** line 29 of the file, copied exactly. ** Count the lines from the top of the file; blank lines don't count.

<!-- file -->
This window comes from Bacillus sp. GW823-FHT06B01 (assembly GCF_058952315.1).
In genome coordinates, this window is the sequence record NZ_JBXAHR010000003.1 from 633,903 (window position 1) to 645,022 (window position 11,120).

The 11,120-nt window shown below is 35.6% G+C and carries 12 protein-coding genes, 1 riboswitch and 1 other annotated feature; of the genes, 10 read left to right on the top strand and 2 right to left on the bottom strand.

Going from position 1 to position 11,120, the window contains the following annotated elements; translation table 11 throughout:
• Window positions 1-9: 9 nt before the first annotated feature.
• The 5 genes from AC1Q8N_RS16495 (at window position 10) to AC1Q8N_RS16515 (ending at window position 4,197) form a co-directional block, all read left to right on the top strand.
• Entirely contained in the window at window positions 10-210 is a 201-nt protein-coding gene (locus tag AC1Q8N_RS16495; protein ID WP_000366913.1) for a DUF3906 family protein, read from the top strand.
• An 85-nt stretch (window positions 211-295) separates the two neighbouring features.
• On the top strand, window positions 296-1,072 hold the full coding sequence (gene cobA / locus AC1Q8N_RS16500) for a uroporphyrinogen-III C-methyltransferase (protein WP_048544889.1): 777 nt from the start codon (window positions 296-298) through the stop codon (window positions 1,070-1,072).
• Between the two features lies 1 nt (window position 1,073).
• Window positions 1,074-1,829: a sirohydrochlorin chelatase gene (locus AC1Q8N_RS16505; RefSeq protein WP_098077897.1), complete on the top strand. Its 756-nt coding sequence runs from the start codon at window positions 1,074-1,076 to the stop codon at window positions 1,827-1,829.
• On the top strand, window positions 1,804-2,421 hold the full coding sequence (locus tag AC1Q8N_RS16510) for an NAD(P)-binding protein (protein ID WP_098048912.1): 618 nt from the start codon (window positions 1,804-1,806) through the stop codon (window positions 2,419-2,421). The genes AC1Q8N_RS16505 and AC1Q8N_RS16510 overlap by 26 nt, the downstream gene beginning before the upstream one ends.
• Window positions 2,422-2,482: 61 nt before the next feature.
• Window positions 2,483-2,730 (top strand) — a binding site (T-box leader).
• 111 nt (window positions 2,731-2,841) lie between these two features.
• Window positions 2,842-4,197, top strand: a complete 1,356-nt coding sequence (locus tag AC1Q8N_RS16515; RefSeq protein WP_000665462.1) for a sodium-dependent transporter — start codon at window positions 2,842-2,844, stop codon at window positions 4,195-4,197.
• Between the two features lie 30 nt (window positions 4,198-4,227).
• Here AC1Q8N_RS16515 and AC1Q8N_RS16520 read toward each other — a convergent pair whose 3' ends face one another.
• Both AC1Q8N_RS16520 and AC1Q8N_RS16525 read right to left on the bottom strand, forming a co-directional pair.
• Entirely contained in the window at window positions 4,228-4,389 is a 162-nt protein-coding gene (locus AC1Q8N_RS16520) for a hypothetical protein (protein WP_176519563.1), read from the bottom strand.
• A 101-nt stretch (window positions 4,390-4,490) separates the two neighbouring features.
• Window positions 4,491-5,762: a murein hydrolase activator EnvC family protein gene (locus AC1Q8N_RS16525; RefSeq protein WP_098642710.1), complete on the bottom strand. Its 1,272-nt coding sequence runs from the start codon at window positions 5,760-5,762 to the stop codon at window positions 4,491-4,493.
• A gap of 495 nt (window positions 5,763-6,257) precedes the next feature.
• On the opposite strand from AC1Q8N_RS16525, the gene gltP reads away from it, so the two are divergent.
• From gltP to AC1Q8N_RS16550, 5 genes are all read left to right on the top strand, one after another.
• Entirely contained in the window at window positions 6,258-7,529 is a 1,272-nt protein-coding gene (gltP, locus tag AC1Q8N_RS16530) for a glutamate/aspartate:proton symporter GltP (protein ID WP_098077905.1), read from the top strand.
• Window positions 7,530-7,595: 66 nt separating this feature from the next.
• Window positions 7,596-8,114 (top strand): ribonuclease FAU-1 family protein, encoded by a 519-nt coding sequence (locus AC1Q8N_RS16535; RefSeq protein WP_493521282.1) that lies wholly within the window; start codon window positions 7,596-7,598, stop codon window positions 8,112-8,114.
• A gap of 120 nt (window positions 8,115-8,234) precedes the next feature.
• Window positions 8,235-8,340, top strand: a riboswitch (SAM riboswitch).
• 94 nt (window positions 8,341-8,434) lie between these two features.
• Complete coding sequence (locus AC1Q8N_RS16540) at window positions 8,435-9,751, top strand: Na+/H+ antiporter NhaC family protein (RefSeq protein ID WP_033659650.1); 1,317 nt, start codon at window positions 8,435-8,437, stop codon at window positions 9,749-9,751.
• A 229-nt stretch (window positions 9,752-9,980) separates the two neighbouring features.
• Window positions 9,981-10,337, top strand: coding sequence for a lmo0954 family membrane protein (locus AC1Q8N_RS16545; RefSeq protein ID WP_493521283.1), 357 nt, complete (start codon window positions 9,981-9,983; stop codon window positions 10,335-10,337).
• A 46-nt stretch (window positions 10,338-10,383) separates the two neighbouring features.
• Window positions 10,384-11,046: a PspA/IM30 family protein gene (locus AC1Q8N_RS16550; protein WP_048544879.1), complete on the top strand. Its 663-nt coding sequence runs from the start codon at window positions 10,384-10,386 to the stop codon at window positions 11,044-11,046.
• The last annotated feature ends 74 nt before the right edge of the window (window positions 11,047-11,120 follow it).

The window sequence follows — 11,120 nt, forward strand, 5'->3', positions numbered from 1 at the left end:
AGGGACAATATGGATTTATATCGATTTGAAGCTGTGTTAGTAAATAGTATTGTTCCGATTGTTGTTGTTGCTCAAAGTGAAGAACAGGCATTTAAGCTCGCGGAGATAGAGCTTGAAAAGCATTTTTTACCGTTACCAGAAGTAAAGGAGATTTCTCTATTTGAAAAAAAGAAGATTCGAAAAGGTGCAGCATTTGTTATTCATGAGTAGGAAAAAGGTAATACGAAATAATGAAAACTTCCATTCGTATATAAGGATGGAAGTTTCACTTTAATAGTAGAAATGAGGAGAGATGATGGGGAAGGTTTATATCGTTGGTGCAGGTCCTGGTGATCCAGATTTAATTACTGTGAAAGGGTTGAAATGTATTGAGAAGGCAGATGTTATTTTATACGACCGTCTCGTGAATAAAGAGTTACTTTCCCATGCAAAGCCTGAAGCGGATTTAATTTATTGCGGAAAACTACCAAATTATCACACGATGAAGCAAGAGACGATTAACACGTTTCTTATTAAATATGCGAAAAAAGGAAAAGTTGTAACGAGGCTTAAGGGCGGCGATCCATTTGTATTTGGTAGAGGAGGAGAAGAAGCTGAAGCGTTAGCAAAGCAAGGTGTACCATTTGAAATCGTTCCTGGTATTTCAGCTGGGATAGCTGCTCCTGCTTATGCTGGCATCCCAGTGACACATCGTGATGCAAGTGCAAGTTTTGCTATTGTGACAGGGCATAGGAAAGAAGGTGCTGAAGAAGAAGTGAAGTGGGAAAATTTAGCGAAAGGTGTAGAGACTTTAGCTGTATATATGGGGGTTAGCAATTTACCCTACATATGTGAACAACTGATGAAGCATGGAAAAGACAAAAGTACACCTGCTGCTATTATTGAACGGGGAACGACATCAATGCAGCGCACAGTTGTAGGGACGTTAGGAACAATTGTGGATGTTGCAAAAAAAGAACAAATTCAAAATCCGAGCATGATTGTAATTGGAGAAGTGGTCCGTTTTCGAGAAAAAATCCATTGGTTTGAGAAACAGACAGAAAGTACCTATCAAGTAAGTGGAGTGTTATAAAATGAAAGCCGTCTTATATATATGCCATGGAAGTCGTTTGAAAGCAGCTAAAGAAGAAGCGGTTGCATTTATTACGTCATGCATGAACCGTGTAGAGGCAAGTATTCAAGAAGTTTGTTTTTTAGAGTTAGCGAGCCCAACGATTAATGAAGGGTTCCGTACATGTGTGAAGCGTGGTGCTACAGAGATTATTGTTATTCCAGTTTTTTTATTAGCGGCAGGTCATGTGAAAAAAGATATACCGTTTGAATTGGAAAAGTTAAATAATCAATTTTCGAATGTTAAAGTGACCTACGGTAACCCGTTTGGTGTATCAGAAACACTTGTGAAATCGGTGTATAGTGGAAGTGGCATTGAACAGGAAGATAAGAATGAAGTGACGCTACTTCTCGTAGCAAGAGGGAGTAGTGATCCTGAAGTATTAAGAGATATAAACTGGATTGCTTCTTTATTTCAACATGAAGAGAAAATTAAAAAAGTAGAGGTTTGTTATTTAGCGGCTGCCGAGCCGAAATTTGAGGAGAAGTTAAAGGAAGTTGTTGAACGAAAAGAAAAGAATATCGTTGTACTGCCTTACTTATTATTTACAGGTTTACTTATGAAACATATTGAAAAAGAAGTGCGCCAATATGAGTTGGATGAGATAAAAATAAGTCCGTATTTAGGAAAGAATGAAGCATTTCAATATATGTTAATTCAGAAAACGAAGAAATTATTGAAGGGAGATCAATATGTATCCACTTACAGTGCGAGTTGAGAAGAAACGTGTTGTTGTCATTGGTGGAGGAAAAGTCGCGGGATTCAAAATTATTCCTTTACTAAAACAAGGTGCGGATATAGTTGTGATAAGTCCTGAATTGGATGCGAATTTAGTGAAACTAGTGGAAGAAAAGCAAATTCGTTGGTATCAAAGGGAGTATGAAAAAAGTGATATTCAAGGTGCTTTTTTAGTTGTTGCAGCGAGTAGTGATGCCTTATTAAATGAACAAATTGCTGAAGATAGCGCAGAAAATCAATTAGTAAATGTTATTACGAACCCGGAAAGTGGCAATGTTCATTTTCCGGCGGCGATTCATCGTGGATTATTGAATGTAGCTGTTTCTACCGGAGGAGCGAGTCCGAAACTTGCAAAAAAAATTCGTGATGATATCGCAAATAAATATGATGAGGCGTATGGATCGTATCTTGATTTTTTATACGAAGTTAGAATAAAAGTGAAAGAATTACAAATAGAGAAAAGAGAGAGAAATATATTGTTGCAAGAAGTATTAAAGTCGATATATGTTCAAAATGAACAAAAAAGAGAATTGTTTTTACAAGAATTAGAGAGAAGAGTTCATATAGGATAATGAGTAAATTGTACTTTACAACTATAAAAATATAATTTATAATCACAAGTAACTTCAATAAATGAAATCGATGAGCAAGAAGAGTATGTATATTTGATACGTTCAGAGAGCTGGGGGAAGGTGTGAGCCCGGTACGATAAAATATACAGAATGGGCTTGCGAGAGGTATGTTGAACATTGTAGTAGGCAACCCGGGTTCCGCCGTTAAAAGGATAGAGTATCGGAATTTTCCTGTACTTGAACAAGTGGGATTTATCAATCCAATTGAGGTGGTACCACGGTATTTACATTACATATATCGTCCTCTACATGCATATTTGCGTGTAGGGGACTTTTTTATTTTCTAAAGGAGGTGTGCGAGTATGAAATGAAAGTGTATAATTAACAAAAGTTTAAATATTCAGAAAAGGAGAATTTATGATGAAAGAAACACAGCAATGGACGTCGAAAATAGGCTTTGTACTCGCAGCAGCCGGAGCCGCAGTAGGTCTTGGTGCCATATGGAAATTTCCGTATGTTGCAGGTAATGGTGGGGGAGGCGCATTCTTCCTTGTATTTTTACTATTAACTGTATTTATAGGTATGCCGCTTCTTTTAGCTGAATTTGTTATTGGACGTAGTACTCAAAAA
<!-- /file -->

• A gap of 120 nt (window positions 8,115-8,234) precedes the next feature.